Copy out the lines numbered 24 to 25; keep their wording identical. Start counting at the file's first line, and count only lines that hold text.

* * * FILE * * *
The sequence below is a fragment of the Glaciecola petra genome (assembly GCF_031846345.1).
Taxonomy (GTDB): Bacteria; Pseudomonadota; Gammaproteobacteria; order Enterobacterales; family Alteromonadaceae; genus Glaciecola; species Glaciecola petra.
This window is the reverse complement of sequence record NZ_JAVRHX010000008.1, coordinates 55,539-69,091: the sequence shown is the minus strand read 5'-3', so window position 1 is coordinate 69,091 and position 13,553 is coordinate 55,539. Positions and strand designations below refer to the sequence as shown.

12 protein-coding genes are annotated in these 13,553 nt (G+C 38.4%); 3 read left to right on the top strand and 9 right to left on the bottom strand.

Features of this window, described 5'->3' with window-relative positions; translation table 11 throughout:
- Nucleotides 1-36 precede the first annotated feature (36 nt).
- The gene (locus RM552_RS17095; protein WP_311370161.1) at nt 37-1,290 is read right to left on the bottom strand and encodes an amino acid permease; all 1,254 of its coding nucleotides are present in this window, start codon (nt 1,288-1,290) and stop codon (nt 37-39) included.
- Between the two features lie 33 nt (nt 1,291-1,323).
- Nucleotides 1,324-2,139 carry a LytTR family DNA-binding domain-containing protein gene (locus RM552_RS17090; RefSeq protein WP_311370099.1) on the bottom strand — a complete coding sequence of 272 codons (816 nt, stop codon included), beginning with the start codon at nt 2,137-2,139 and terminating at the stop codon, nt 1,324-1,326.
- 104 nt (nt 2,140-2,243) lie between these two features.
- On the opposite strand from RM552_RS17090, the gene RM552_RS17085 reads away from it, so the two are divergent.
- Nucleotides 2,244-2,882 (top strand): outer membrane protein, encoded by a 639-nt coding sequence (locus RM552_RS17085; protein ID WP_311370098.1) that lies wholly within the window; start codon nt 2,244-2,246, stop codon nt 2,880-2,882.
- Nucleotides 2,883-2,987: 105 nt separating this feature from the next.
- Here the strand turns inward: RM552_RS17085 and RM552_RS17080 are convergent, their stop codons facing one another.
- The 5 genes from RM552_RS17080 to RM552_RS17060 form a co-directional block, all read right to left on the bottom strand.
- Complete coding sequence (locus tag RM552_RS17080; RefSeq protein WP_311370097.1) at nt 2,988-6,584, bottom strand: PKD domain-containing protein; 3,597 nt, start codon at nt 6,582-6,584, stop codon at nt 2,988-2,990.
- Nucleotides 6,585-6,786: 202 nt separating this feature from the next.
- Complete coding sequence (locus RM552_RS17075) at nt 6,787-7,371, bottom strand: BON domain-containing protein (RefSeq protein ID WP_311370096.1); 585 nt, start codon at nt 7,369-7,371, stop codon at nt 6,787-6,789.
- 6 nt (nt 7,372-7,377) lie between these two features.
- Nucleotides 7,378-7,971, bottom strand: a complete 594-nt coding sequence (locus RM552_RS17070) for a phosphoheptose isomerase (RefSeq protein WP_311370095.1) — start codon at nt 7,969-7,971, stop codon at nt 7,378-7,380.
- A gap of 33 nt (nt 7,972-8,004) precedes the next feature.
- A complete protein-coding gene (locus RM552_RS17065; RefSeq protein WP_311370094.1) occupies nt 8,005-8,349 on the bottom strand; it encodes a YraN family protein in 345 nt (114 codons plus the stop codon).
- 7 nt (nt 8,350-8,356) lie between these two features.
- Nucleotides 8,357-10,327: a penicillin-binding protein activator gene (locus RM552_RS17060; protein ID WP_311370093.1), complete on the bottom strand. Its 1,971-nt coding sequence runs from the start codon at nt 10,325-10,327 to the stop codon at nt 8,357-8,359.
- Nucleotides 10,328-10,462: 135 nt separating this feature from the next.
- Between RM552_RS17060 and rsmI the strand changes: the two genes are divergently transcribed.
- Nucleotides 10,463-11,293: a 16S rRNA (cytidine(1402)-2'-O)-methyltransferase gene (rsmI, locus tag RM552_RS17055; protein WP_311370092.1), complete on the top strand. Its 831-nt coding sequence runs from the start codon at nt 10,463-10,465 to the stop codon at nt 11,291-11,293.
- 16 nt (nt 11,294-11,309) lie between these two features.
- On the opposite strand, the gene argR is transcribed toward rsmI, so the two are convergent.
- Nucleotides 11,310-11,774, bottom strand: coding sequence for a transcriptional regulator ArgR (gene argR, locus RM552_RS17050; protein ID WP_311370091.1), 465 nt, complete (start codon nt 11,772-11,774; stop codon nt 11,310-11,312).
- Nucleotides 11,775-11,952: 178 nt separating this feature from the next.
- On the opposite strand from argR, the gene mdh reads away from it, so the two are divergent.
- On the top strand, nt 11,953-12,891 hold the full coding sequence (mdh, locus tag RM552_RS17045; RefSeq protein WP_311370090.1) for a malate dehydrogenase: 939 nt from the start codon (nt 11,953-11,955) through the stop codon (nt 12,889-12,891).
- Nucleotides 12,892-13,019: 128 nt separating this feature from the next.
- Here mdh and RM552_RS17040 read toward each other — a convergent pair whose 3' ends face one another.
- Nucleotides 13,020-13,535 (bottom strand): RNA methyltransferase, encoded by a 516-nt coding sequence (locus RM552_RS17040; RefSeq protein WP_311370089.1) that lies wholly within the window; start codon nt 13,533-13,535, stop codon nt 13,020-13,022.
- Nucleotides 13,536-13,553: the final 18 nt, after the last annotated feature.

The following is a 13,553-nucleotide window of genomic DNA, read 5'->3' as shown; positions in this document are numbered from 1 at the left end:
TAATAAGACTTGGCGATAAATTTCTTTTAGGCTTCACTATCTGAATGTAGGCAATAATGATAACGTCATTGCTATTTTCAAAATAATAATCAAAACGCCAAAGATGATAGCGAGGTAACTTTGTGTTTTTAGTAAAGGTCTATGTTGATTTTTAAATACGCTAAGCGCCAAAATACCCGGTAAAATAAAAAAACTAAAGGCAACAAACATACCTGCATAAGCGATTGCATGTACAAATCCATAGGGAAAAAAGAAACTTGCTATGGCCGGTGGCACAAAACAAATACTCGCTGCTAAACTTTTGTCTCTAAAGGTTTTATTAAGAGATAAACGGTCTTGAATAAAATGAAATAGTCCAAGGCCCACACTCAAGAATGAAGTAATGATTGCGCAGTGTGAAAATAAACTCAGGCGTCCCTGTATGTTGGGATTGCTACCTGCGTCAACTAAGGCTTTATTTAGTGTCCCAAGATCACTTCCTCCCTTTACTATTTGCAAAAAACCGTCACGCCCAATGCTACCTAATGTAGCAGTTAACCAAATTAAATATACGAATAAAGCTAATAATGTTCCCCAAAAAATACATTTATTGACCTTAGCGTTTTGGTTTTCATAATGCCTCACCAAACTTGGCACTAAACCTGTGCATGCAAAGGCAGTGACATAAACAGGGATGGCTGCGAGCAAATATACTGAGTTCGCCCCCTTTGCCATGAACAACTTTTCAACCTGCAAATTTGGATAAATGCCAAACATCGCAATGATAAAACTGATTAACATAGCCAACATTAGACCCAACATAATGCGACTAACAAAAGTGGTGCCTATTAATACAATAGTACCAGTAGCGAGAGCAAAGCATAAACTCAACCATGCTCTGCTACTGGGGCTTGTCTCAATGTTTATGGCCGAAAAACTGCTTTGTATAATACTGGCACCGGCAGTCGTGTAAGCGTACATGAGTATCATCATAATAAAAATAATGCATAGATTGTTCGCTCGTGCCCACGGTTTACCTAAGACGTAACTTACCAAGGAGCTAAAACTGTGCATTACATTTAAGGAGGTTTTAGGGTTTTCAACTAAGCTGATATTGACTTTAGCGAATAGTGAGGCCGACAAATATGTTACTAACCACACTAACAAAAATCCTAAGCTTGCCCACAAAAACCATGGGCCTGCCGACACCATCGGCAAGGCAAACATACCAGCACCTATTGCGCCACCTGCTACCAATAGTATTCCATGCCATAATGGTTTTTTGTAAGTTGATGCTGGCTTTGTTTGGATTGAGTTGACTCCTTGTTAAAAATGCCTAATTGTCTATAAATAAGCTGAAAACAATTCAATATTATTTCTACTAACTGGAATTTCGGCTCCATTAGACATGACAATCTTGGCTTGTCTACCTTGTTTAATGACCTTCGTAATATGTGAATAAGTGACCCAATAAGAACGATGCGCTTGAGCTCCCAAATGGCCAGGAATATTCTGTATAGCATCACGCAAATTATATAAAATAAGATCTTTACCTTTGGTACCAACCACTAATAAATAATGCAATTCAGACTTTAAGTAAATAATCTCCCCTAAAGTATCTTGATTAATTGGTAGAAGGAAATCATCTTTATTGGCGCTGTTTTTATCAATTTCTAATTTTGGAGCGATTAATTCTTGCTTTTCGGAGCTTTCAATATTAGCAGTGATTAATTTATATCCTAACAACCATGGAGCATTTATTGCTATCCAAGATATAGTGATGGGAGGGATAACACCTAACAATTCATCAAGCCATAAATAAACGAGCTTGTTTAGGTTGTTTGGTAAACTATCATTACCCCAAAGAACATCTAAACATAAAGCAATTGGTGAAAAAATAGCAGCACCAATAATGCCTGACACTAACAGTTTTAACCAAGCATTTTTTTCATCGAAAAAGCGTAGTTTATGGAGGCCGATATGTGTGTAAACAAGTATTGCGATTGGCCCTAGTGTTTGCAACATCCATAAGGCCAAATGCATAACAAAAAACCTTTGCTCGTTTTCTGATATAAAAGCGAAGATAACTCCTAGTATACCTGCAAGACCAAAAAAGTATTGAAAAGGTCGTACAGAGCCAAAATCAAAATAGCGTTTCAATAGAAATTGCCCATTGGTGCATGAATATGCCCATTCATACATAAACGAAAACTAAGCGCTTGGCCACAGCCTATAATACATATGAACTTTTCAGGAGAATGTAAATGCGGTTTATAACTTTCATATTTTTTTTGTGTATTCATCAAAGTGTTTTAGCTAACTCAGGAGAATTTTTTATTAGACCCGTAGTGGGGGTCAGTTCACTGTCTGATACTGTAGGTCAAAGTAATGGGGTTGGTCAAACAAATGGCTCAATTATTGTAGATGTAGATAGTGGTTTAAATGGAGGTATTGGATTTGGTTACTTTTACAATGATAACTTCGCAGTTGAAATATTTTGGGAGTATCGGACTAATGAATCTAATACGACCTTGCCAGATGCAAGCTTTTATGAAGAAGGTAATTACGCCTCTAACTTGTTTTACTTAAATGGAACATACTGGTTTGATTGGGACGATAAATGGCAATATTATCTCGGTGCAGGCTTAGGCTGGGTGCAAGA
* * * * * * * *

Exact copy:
- Nucleotides 8,357-10,327: a penicillin-binding protein activator gene (locus RM552_RS17060; protein ID WP_311370093.1), complete on the bottom strand. Its 1,971-nt coding sequence runs from the start codon at nt 10,325-10,327 to the stop codon at nt 8,357-8,359.
- Nucleotides 10,328-10,462: 135 nt separating this feature from the next.